100 years since prohibition. Two of the finest London Speakeasies.
On January 16, 1920, brewing and selling alcoholic beverages became illegal in the United States as the 18th Amendment to the Constitution went into effect.
After doing some office research into this ‘noble experiment’ we learnt a lot around the culture of the period.
An interesting discovery for us was the recently found images and vintage adverts pulled from the archives.
These newly discovered images were used during prohibition in Cuba, when American and tourists flocked to the ‘wet’ island. Cuba, synonymous with with rum, saw prohibition in America catapult rum and the BACARDÍ brand into success.
To celebrate 100 years of prohibition and to offer up something different for a not-so-Dry January, we wanted to recommend two of the finest London Speakeasies and our choice of cocktail for each.
Two of the finest London Speakeasies – BARTS
Step back in time to the 1929 prohibition-era, as you enter the apartment-turned-speakeasy of the prolific Chicago gangster ‘Uncle Barts’. A bygone era of debauchery, glamour and hedonism, the speakeasy spirit is immortalised here. Barts is a London epicentre for unique cocktails and quenchers of the highest quality.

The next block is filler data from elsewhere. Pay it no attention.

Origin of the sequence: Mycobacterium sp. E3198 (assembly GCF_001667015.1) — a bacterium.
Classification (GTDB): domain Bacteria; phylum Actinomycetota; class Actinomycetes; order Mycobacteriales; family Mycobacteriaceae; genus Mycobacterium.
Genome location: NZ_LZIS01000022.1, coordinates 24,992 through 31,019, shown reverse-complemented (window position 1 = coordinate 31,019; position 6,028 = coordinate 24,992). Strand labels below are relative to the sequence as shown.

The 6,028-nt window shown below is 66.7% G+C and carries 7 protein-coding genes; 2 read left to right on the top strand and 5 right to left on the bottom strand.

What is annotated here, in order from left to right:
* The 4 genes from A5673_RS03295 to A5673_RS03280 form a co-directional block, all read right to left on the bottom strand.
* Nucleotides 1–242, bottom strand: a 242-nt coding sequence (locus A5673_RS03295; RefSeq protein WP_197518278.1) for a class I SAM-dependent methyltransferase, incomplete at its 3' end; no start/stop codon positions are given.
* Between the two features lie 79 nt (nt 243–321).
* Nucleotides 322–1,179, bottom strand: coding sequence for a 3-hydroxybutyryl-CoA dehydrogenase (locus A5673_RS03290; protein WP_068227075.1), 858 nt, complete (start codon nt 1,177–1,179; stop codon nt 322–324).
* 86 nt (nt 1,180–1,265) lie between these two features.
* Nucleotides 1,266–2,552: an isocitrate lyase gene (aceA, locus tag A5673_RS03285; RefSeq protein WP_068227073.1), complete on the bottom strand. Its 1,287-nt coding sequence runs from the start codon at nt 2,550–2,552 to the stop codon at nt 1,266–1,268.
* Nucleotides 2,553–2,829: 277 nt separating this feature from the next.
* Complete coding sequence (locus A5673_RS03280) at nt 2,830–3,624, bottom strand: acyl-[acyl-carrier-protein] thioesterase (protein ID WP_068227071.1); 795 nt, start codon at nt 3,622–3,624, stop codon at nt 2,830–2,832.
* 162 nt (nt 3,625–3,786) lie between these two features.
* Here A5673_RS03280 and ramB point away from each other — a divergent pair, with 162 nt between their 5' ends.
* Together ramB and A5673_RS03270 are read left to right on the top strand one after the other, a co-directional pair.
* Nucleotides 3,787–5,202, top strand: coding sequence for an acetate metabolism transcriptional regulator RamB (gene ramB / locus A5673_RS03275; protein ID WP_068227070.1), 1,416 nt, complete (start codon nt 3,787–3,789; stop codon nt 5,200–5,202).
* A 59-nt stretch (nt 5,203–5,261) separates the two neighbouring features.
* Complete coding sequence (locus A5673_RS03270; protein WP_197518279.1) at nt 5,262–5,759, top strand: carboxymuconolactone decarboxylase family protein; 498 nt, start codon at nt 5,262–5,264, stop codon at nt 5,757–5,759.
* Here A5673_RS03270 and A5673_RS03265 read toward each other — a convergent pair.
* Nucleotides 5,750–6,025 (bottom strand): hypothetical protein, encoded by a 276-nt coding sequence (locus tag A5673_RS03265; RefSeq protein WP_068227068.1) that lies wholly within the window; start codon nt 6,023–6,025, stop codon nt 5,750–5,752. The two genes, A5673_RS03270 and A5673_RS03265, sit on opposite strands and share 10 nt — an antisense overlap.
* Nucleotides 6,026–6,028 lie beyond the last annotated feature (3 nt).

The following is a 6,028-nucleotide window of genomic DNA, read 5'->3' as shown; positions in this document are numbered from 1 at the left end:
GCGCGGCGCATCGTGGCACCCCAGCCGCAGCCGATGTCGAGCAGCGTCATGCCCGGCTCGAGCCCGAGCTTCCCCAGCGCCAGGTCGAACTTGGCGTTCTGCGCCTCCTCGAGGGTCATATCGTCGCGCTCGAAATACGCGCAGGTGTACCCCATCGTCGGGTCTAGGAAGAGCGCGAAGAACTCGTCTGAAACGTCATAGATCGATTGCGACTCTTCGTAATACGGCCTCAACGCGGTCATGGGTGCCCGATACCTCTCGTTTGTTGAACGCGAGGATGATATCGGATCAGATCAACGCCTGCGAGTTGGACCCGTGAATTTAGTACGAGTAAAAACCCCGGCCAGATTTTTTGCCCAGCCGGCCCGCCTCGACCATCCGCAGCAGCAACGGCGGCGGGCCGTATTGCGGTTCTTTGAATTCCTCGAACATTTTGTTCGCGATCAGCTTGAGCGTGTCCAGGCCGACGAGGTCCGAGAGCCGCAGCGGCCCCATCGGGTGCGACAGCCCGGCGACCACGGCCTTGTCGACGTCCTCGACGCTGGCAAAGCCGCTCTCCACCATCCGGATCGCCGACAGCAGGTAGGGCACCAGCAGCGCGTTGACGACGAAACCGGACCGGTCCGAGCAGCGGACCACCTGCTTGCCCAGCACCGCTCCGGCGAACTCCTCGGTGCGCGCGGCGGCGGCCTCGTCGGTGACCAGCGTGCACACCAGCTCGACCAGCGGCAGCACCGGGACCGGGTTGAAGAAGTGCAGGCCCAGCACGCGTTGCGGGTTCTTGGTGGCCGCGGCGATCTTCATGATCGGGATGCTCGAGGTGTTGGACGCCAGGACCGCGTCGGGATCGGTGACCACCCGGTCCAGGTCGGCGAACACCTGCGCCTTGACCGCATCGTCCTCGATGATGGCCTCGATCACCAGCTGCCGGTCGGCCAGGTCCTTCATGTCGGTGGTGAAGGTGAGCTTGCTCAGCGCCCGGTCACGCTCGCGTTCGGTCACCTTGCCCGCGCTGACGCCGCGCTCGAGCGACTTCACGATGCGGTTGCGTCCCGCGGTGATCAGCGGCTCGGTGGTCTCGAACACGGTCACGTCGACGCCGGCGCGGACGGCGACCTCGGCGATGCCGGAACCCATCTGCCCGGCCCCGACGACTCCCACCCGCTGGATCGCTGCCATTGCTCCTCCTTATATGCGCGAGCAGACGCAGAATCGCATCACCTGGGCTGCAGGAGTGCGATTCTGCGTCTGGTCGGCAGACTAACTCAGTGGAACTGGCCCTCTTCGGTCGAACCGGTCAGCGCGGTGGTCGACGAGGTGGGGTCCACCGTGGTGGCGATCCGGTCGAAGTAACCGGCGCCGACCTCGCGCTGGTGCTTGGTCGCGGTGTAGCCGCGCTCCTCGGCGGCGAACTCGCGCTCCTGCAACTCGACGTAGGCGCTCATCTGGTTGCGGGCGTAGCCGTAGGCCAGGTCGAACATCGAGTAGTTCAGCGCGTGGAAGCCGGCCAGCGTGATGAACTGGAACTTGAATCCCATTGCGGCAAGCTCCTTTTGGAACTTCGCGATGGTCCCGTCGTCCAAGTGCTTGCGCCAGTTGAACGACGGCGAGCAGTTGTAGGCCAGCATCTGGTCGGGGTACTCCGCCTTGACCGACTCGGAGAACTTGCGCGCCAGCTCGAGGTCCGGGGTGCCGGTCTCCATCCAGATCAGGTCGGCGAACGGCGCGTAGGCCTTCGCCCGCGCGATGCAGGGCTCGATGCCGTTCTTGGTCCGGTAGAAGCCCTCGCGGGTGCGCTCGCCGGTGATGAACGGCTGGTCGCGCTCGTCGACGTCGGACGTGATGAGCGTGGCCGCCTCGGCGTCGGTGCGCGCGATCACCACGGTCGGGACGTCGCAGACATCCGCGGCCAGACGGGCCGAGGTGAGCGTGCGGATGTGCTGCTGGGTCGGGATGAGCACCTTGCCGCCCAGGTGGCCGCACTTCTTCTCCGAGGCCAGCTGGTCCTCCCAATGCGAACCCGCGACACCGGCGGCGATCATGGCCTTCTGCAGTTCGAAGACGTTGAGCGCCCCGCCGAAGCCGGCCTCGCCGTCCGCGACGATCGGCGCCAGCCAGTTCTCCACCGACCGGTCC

The Daiquirí and BACARDÍ Cocktail were originally the same cocktail with different names as the word ‘Daiquirí’ proved difficult for the Americans to pronounce? The BACARDÍ Cocktail, also called simply a “BACARDÍ” by many Americans, was comprised of BACARDÍ rum, lime, and sugar up until American bartenders began to replace the sugar with grenadine in the 1910’s, initiating a change soon recorded in cocktail books around the United States.
Two of the finest London Speakeasies – 69 COLEMORE ROW
In its 10th anniversary, 69 Colebrooke Row is one of London’s most established neighborhood bars. Identifiable by an outdoor lantern, The Bar With No Name’s Film Noir references are interplayed in both setting and cocktail menu.
The French 75, a gin and champagne cocktail, first gained popularity in the US when it was published in The Savoy Cocktail Book in 1930 toward the end of Prohibition. The first documented recipe for the “75” (as it was originally named in Harry’s ABC of Mixing Cocktails published a few years after the war in 1922) called for Calvados, Gin, Absinthe and grenadine—no Champagne whatsoever. The French 75 got both its current name and official recipe a few years later in 1927 in the cocktail recipe book Here’s How! by Judge Jr., which called for Gin, lemon juice, powdered sugar and Champagne.
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